'Path to fossil fuel authoritarianism'

Extinction Rebellion protesters and their pink boat blockade the Ffos-y-Fran mine, June 2023
Extinction Rebellion press release
Lord Walney, whose report recommends restrictions on activism targeting fossil fuels, is a paid lobbyist for ... fossil fuel companies.

If the government can come for a group that works this hard at peaceful protest, they can come for anyone.

The use of undercover surveillance, protection of energy infrastructure, and sanctions on fundraising and gathering are just some of the recommendations of a government-commissioned review of “extremism” that includes protest groups Extinction Rebellion (XR), Just Stop Oil, Black Lives Matters and Palestine Action.

The report was commissioned by James Cleverly, currently Home Secretary, who presented it as being “independent”. However, it was written by Lord Walney, is a paid adviser to lobbyists Rud Pederson, whose clients include oil and gas giant Glencore and the Purpose Business Coalition, whose members include BP.

He also chairs the Purpose Defence Coalition, whose members include Leonardo which is one of the world’s largest arms manufacturers and has links to the Israeli government. In January, he visited Israel as part of a UK delegation, paid for by Elnet, an organisation which seeks to strengthen ties between Europe and Israel. 


The report was published the same day that the High Court ruled that Home Office had acted unlawfully when it lowered the threshold for police to impose conditions on peaceful protests from “serious disruption” to anything that caused “more than minor disturbance” last year, in a case bought by civil rights group Liberty. The government plans to appeal the ruling.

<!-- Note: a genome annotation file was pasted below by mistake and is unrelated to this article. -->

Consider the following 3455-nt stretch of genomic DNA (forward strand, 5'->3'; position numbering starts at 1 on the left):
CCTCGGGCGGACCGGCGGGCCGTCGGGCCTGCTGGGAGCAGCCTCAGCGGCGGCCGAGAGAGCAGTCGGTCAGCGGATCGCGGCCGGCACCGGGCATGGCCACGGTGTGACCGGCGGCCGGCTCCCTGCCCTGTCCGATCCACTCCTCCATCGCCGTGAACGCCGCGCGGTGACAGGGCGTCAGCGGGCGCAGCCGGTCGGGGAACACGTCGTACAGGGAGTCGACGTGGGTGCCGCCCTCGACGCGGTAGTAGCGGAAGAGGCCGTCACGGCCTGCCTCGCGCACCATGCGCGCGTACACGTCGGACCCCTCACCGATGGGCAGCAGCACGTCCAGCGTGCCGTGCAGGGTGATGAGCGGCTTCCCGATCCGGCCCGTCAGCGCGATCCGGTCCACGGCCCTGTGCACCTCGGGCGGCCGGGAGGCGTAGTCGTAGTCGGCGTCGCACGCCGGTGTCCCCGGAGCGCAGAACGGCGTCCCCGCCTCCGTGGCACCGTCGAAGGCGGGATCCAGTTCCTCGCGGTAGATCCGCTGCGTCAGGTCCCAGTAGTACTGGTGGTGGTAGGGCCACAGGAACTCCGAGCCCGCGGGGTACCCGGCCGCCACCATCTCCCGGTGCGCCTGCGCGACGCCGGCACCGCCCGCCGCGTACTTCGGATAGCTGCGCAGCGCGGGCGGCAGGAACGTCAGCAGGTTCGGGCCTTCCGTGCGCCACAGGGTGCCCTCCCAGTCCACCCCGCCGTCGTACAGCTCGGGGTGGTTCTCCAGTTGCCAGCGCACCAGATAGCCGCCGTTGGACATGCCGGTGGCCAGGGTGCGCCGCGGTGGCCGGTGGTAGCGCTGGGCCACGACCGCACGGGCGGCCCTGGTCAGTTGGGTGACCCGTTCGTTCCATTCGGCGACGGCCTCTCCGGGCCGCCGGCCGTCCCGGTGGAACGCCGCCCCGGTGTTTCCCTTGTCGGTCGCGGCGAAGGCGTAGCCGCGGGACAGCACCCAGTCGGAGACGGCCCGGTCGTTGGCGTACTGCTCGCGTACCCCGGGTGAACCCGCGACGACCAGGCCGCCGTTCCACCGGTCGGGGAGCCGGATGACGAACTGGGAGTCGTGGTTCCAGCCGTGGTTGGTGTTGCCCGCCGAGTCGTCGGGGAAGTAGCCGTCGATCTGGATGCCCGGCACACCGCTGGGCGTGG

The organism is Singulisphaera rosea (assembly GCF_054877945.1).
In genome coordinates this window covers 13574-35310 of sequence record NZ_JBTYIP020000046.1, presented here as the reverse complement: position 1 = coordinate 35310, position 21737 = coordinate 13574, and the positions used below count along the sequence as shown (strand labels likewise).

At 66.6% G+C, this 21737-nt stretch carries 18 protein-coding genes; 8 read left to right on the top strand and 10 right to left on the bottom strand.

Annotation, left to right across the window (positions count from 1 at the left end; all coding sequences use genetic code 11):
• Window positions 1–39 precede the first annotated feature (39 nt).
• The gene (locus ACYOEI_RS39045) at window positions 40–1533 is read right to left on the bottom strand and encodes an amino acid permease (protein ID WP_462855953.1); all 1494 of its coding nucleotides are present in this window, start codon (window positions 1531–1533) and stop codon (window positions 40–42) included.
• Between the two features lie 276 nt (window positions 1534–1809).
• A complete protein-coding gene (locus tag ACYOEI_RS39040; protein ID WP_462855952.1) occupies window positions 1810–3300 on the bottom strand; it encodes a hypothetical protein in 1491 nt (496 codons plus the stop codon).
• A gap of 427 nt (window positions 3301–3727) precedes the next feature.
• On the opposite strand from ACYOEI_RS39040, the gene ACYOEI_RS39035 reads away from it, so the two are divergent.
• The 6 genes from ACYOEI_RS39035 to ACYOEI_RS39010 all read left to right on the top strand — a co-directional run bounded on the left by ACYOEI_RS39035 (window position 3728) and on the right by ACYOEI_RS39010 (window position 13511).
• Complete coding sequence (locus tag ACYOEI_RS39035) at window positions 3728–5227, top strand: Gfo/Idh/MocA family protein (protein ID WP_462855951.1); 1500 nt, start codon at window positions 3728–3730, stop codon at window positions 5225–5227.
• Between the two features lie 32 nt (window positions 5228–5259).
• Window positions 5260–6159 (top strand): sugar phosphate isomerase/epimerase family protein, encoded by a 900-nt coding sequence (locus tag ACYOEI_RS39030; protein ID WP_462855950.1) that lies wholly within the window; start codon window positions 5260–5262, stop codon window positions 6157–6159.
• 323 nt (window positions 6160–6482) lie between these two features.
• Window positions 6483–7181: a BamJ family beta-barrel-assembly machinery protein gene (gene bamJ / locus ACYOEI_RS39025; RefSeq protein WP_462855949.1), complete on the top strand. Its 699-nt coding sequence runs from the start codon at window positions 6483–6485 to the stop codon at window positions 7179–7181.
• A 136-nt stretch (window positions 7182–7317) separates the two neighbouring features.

Green Party MP Caroline Lucas, who complained in Parliament about the fact that Lord Walney’s interests had not been flagged to the House of Commons as they had in the House of Lords, tweeted that the report was: “an assault on the fundamental democratic right to protest and an alarming step on the path to authoritarianism”.

A spokesperson from Just Stop Oil said that it did not recognise the legitimacy of Walney’s report. “His direct financial ties to the very companies whose profits are threatened by the groups he’s proposing to ban means he is entirely compromised. It is yet another case of open corruption,” he said.

In a statement, XR said that it was committed to non-violence, and trained everyone acting in its name in non-violence, a policy for clearing areas for emergency services, and stewards to manage crowds. These efforts were acknowledged in Walney’s report. “If the government can come for a group that works this hard at peaceful protest, they can come for anyone,” it said. 

If the government can come for a group that works this hard at peaceful protest, they can come for anyone.

Will McCallum, co-executive director of Greenpeace tweeted that the report was “nothing short of a 300-page attack on democracy”, and that applying its recommendations would bring the UK “as close to becoming a police state as we've ever been,” he said.  “The powers to stop violence already exist, this review wants to stifle our civil liberties,” he wrote.


Tim Crosland, director of PlanB, pointed out that Walney’s work for the government had been “hugely influential”, with a recommendation he had made for a ban on masks at protests already coming into law. 

“If everybody understood that he's being paid by the energy and oil industry, I don't think people would be taking it so seriously,” he said. 

Walney formerly served as a Labour and then independent MP for Barrow and Furness from 2010 to 2019. He resigned from the Labour Party in 2018, which had suspended him following allegations of sexual harassment by a former staff member, which he denied. 

Boris Johnson, prime minister at that time, made him a life peer in 2020, when he was also given the role of Special Envoy for Countering Violent Extremism. The role was “reshaped” to be Independent Adviser on Political Violence and Disruption in 2020 “due to the changes brought about by the pandemic”, according to a Home Office spokesperson.